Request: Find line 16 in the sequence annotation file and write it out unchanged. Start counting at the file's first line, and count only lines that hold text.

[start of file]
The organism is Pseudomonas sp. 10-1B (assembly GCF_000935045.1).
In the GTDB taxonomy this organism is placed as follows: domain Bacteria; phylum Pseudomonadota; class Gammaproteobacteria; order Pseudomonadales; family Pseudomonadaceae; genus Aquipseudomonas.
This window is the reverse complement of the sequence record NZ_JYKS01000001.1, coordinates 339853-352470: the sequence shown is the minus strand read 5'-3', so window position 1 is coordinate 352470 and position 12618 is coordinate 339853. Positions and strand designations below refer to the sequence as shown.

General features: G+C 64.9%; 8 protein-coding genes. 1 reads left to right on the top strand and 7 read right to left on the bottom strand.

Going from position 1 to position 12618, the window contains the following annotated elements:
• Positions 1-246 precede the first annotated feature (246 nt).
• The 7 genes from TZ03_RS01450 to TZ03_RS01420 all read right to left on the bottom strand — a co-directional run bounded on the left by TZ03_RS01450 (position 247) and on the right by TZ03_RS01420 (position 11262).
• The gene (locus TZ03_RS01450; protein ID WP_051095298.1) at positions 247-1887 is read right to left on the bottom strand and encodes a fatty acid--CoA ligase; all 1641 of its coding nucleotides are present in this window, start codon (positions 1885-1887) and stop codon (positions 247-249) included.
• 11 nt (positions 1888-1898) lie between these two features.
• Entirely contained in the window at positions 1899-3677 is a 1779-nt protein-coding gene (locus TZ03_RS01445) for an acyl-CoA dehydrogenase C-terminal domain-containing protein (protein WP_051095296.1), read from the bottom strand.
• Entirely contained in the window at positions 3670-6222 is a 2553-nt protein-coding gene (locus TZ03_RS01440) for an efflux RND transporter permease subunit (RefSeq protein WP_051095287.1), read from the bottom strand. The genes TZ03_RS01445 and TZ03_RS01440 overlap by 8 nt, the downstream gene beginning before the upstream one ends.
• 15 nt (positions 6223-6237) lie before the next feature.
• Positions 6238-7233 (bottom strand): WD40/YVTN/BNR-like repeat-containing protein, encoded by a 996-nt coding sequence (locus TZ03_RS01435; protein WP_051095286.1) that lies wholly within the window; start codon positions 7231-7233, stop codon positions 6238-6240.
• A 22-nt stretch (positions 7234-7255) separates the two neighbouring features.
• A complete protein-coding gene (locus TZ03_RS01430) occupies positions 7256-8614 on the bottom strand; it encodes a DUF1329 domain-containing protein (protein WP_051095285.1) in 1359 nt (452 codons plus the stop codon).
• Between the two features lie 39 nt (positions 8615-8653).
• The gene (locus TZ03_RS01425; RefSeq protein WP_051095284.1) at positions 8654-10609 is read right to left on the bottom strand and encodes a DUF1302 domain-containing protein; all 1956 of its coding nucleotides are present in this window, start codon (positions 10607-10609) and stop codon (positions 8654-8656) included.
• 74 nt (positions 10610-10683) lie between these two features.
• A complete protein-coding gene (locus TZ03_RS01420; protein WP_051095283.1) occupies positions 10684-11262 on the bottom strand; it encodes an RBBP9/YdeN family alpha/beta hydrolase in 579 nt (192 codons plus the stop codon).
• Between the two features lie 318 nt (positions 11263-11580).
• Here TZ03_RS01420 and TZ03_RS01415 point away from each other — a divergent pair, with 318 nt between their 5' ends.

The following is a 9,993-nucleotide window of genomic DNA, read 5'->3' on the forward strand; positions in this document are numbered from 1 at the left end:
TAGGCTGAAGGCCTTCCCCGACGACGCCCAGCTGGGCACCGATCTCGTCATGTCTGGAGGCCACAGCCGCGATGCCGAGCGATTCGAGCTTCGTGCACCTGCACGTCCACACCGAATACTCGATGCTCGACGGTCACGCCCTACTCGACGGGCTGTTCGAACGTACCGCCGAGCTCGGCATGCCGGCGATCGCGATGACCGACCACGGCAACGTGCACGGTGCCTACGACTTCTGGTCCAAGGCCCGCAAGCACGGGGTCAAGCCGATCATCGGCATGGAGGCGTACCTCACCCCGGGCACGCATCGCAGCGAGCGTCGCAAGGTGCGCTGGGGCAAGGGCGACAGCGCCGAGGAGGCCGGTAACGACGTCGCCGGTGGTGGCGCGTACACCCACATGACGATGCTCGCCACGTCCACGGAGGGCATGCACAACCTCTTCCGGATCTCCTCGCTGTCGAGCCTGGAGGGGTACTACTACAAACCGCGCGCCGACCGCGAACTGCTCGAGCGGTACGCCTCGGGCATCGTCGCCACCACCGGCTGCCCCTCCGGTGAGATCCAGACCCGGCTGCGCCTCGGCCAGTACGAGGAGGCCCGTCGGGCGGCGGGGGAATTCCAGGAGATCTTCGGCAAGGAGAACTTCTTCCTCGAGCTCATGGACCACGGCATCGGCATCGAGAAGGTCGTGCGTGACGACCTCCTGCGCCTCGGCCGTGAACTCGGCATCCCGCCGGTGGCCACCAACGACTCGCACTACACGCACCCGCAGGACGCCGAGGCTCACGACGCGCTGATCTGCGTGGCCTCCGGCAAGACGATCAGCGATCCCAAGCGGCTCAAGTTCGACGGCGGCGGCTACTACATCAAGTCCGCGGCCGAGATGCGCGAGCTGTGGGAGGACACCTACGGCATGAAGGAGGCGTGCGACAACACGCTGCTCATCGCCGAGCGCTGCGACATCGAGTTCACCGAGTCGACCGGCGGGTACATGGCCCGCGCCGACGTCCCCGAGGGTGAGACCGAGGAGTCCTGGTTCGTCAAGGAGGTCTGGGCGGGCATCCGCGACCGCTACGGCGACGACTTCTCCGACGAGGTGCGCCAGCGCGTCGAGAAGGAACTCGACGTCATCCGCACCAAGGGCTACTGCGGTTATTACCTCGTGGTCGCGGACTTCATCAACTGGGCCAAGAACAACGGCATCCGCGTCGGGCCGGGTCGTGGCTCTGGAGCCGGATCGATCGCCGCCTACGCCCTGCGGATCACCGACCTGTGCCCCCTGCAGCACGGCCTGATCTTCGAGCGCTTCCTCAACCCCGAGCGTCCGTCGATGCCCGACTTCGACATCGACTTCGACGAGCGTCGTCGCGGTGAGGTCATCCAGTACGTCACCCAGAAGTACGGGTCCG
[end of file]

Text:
• Between the two features lie 39 nt (positions 8615-8653).